Many years ago I was visiting a computer trade fair, and I asked the AutoDesk salesman a polite question about AutoCAD:
"Why on earth did you choose Lisp for AutoCAD's customization language?"
His reply surprised me:
"Well, it's very powerful and takes up very little memory. It was chosen by NASA for the Apollo 11 moon missions, you know."
I suppose I half believed him, like you do when a salesmen tells you something with conviction and enthusiasm and you're being a polite punter.
It was certainly fun to imagine Neil Armstrong or Buzz Aldrin typing:
(setq course 'moon)
on a clunky keyboard while floating around inside the Command Module. Or perhaps Mike Collins could have radioed:
"Houston, this is Columbia. We have a problem: unbalanced parentheses at line 1202."
And it occurs to me now that a Lisp-powered Apollo space mission would likely not have got off the ground at all if the Lisp-niks had been in charge:
"It's gotta have bignums! We can't go to the moon without bignums ... no, we must have fexprs and closures first, and proper scoping, then bignums ..."
But joking aside, I'm fairly sure that the Saturn V and Apollo rockets weren't Lisp-powered. And many things contributed to the eventual success of the space program, including, in their own way, Coca-Cola, Marlboro cigarettes, and possibly even Lisp in some form.
Do the math
Recently, I've been doing some simple mathematics with newLISP. Mostly translating between the language of mathematics and the language of computer programs. Computers aren't very good at understanding mathematical notation, despite being very good at computation, so one's always translating definitions from one form into another - from one language into another.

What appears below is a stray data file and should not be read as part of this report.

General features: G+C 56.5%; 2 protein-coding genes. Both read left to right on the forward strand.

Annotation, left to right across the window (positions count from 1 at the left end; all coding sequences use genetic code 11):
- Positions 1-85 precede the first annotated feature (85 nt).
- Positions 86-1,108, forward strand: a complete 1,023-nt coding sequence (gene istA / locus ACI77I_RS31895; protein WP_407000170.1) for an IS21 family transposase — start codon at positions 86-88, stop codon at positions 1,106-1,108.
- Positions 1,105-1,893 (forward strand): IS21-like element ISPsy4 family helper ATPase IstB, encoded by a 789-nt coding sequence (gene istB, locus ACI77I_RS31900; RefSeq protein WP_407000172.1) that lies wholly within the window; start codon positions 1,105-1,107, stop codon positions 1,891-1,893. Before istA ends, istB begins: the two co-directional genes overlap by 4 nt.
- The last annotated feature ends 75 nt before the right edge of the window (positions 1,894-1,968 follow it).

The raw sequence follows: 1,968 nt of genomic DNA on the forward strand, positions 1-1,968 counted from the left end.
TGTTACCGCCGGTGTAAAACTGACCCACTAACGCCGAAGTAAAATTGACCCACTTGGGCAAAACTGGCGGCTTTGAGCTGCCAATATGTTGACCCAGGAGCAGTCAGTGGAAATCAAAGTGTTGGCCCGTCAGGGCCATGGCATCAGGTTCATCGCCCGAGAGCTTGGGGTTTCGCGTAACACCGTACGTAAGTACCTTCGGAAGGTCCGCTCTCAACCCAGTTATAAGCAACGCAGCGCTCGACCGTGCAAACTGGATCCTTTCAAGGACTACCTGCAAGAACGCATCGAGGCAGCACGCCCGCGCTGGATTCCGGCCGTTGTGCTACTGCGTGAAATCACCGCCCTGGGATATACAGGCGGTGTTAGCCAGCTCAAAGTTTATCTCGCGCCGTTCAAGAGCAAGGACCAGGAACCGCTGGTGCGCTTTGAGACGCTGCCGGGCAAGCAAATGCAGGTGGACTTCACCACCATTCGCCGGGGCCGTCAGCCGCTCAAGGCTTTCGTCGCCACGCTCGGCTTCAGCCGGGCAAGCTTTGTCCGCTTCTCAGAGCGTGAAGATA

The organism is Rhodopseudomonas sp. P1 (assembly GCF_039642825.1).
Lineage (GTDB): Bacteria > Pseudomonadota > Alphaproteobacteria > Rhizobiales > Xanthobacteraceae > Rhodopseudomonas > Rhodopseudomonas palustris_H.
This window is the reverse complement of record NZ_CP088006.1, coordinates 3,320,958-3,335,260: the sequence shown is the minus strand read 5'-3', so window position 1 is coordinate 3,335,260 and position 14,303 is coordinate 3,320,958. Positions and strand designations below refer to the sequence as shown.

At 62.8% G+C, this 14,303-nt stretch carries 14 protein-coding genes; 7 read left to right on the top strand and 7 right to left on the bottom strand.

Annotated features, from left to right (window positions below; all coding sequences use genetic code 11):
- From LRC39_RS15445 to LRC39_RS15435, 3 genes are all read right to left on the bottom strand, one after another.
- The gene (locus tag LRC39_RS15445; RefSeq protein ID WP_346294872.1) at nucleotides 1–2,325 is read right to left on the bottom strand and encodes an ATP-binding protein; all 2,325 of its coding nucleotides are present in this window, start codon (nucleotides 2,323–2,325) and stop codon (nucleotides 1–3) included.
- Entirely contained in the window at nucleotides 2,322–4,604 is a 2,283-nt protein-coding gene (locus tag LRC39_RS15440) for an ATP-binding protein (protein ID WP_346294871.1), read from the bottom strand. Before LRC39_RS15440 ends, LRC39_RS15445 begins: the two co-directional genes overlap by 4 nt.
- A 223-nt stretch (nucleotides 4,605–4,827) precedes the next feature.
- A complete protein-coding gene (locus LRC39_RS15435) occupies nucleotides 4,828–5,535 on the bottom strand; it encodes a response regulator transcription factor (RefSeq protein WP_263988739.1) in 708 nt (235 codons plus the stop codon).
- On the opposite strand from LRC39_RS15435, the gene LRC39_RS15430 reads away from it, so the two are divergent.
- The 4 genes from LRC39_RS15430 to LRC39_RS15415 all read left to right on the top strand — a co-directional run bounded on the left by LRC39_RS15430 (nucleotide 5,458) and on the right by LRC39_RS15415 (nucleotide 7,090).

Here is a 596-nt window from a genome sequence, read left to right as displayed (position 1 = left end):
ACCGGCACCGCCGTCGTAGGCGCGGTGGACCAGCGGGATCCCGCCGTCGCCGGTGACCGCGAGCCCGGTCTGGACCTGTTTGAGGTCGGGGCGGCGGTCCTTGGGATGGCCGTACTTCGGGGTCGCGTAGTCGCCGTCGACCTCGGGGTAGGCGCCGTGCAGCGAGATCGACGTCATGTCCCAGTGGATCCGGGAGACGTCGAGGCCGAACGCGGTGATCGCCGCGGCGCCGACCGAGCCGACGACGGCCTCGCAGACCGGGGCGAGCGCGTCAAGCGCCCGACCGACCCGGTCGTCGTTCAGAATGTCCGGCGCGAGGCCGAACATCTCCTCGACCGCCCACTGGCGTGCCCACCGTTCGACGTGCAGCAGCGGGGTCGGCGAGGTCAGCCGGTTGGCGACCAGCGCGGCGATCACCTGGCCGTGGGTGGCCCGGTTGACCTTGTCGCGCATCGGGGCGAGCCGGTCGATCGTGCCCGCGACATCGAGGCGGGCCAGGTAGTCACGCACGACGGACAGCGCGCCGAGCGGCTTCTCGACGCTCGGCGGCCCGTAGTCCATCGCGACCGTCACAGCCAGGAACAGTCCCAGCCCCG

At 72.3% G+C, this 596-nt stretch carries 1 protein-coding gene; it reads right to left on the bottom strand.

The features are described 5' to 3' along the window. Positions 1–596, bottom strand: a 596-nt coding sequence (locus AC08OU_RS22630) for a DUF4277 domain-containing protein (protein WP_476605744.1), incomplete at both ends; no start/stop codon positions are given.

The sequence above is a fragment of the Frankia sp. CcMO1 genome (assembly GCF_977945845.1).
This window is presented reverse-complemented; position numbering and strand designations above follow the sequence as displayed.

Here's an nice little equation for you to translate:
It's the formula for calculating the number of different ways you can write a number as a sum of smaller numbers. (It's the Hardy-Ramanujan-Rademacher partition function.) In mathematical equations like this, addition and subtraction operations are explicitly shown, but multiplication is implied, and many other operations are shown graphically, in two dimensions. It's mind-boggling stuff, really, but it has to be translated into another language before a computer can get to work on it. Ironically this picture of the equation was created by a computer that didn't understand at all what it was drawing.
I haven't been working on that one, though... I've been trying to calculate the moon's orbit, using some astronomical formulas from a little book called "Practical Astronomy with your calculator" by Peter Duffet-Smith. Here, for example, are the equations for converting ecliptic latitude (beta) and longitude (lambda) into their equivalent equatorial coordinates, ie Right Ascension (alpha) and Declination (delta), given epsilon, the current obliquity of the ecliptic:
Many computer languages use conventional algebraic notation, so a straightforward transcription of the first of these into a C or Java-like language might look a bit like this:
ra=atan(((sin(Math.toRadians(lambda))*cos(Math.toRadians(epsilon)))- (tan(Math.toRadians(beta))*sin(Math.toRadians(epsilon))))/ cos(Math.toRadians(lambda)))